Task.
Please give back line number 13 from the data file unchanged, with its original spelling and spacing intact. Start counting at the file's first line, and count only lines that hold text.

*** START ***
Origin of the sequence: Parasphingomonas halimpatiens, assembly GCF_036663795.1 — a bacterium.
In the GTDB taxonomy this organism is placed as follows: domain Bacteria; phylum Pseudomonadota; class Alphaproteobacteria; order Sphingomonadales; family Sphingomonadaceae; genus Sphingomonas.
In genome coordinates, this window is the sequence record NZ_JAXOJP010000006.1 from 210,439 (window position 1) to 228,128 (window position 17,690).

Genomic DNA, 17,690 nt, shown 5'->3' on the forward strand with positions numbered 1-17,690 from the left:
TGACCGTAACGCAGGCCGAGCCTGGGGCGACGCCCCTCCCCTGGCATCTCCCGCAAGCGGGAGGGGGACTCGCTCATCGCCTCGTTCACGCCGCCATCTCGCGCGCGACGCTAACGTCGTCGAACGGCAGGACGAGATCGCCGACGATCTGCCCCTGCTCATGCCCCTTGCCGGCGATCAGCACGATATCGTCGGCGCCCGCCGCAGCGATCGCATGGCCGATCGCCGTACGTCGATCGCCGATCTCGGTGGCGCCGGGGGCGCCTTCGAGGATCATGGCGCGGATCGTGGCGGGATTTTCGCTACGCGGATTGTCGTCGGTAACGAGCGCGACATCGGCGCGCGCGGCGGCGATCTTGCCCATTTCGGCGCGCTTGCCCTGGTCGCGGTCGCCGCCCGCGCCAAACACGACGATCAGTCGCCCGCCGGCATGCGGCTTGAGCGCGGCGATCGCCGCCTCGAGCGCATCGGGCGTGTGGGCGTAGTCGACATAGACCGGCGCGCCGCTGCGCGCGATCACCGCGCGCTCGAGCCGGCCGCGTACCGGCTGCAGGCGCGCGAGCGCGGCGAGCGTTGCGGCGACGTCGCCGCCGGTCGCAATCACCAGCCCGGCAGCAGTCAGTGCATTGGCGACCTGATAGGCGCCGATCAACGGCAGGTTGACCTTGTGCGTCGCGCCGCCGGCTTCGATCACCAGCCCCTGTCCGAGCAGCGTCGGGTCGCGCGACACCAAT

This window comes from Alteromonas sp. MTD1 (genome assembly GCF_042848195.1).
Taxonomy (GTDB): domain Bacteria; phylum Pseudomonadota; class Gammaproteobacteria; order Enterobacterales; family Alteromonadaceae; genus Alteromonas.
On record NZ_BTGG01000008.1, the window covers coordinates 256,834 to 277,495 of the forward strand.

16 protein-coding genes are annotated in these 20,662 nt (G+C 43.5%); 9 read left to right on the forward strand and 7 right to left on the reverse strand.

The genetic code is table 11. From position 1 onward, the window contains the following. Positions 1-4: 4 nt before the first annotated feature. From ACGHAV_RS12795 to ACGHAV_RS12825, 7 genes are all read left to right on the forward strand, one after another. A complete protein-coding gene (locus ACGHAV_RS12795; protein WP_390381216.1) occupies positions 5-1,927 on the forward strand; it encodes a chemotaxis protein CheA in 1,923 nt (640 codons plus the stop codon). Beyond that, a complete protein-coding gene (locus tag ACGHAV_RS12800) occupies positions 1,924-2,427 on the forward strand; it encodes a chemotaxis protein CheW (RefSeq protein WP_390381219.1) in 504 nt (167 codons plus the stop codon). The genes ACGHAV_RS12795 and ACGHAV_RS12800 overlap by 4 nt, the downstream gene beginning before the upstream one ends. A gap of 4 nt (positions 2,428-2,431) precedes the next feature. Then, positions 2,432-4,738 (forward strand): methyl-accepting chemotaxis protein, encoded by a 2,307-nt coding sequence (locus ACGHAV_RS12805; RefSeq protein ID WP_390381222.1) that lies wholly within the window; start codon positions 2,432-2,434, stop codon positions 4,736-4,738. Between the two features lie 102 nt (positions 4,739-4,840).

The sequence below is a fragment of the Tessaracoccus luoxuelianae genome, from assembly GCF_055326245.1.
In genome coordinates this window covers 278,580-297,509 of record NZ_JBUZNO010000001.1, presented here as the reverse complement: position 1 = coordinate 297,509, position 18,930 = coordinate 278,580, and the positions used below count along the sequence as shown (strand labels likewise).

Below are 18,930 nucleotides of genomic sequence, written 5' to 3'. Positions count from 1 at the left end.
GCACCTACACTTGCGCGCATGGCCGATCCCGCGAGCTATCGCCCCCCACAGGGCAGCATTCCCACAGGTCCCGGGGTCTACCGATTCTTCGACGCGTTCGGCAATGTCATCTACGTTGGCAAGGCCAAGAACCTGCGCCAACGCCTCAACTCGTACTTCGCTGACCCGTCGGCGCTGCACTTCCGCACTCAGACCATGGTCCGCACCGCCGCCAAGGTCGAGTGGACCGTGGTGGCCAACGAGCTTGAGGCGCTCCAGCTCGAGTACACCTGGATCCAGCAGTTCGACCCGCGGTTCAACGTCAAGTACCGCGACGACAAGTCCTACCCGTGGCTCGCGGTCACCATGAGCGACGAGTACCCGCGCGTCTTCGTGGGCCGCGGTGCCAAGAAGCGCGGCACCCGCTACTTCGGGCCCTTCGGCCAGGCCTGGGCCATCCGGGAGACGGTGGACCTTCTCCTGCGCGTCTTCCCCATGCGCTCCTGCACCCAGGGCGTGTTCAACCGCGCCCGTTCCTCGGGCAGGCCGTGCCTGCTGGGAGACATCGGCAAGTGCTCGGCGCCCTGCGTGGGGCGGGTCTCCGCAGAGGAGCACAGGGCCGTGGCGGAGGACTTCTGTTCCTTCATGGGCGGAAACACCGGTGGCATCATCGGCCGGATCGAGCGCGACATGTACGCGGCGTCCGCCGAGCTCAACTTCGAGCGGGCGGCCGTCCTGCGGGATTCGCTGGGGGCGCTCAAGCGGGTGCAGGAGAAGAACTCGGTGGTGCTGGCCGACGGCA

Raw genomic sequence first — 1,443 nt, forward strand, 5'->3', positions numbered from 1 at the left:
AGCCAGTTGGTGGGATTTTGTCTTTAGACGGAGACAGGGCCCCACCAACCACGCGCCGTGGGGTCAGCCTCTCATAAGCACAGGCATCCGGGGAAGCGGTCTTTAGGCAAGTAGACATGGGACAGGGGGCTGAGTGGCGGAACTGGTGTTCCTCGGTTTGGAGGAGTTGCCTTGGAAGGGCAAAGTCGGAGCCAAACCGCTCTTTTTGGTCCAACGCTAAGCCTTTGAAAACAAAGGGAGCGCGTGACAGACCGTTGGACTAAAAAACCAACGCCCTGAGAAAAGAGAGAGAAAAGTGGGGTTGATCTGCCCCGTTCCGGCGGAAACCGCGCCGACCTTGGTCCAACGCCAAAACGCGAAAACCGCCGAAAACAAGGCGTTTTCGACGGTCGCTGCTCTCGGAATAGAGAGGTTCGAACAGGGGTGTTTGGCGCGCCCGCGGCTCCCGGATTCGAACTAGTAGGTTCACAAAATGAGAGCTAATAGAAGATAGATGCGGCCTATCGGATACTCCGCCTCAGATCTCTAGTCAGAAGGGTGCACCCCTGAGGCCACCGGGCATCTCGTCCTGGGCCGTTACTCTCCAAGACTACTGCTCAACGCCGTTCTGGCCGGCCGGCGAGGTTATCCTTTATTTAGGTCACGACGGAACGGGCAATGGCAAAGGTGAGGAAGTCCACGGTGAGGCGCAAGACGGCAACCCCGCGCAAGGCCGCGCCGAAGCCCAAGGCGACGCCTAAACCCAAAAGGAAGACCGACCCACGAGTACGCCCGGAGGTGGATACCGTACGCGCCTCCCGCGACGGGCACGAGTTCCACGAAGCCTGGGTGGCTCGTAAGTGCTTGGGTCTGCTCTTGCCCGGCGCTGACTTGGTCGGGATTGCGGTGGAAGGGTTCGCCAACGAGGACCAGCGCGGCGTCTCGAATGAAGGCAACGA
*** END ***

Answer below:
Below are 18,930 nucleotides of genomic sequence, written 5' to 3'. Positions count from 1 at the left end.